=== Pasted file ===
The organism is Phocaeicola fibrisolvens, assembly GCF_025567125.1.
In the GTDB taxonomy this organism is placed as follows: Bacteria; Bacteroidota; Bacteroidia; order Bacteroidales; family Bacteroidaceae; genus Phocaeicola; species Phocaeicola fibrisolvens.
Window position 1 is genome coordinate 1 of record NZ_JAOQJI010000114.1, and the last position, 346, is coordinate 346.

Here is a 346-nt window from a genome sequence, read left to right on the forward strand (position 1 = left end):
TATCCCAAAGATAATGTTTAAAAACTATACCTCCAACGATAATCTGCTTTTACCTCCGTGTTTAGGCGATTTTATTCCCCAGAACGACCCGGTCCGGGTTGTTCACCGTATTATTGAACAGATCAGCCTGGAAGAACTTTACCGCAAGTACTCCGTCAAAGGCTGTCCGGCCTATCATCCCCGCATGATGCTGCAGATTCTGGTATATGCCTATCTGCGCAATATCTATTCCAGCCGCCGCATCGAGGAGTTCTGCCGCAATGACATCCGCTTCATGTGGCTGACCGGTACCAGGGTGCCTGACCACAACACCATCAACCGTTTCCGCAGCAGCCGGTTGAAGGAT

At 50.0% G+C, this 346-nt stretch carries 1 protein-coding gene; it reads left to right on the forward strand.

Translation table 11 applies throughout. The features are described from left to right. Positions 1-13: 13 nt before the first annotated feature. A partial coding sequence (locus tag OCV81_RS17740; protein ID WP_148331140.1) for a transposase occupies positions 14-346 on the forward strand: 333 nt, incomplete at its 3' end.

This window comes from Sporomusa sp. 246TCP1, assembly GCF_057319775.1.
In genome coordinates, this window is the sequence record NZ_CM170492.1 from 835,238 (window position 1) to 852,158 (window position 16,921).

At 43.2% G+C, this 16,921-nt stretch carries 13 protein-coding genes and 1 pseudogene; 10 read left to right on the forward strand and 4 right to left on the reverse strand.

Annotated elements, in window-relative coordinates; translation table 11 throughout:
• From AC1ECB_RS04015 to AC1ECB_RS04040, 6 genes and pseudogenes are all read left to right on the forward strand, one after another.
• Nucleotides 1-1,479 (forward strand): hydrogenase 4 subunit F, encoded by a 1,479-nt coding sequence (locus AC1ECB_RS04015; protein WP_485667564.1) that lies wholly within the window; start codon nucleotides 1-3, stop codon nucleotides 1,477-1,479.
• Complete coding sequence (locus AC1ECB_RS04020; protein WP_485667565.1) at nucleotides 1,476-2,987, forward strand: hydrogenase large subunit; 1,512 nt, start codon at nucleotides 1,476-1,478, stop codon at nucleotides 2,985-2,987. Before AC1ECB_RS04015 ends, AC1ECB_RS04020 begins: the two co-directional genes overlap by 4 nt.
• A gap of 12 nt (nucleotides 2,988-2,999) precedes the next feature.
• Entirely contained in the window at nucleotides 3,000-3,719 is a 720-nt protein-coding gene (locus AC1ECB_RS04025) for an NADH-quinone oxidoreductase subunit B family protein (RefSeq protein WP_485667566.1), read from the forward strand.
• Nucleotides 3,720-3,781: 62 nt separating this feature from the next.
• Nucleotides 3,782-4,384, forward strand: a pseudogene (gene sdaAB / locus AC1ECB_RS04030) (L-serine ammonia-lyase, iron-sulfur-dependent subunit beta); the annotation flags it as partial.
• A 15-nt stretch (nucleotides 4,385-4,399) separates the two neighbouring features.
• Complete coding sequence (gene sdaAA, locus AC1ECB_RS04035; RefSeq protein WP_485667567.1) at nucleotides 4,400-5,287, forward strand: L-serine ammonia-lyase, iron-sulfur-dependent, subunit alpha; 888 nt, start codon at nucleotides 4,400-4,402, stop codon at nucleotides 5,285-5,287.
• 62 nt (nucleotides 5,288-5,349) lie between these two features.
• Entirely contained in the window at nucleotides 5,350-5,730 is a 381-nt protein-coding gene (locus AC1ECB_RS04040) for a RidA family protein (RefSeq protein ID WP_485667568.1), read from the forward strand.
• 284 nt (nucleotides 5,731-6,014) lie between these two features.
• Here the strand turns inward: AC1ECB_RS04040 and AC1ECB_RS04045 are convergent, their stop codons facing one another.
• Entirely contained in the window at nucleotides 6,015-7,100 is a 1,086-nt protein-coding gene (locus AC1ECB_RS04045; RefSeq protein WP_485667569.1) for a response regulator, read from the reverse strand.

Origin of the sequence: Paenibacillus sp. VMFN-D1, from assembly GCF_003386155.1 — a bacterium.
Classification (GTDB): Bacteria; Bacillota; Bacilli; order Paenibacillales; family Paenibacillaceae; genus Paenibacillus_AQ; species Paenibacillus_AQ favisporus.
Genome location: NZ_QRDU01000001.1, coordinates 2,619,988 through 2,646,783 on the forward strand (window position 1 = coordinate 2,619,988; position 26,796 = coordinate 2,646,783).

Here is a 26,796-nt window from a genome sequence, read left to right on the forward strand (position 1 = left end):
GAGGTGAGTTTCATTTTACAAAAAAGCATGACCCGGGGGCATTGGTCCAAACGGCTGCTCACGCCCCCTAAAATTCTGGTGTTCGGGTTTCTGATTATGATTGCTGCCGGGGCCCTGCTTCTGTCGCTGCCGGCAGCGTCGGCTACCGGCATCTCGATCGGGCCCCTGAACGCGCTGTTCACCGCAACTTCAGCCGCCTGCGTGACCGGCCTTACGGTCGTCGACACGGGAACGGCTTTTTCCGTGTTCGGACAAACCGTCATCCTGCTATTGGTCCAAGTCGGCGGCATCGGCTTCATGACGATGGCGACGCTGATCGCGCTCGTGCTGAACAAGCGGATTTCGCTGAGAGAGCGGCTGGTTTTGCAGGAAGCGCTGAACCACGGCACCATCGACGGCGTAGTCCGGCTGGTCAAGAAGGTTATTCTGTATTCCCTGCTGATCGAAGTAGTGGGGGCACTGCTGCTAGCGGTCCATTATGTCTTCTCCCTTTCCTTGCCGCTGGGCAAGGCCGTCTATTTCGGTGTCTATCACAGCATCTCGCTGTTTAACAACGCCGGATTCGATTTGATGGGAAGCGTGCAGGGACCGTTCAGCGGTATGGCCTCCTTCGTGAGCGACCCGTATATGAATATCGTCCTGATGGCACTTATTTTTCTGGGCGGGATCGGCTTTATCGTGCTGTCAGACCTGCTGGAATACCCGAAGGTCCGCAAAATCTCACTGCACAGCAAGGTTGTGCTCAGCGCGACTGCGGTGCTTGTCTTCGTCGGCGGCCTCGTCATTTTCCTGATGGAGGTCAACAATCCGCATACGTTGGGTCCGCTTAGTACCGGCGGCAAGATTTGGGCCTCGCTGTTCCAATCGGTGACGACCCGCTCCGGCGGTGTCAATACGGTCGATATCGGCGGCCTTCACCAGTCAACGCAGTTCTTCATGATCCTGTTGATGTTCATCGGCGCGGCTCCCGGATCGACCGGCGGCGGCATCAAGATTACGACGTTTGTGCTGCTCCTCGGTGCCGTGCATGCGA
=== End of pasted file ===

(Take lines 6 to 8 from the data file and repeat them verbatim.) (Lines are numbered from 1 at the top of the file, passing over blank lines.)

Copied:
At 50.0% G+C, this 346-nt stretch carries 1 protein-coding gene; it reads left to right on the forward strand.

Translation table 11 applies throughout. The features are described from left to right. Positions 1-13: 13 nt before the first annotated feature. A partial coding sequence (locus tag OCV81_RS17740; protein ID WP_148331140.1) for a transposase occupies positions 14-346 on the forward strand: 333 nt, incomplete at its 3' end.

This window comes from Sporomusa sp. 246TCP1, assembly GCF_057319775.1.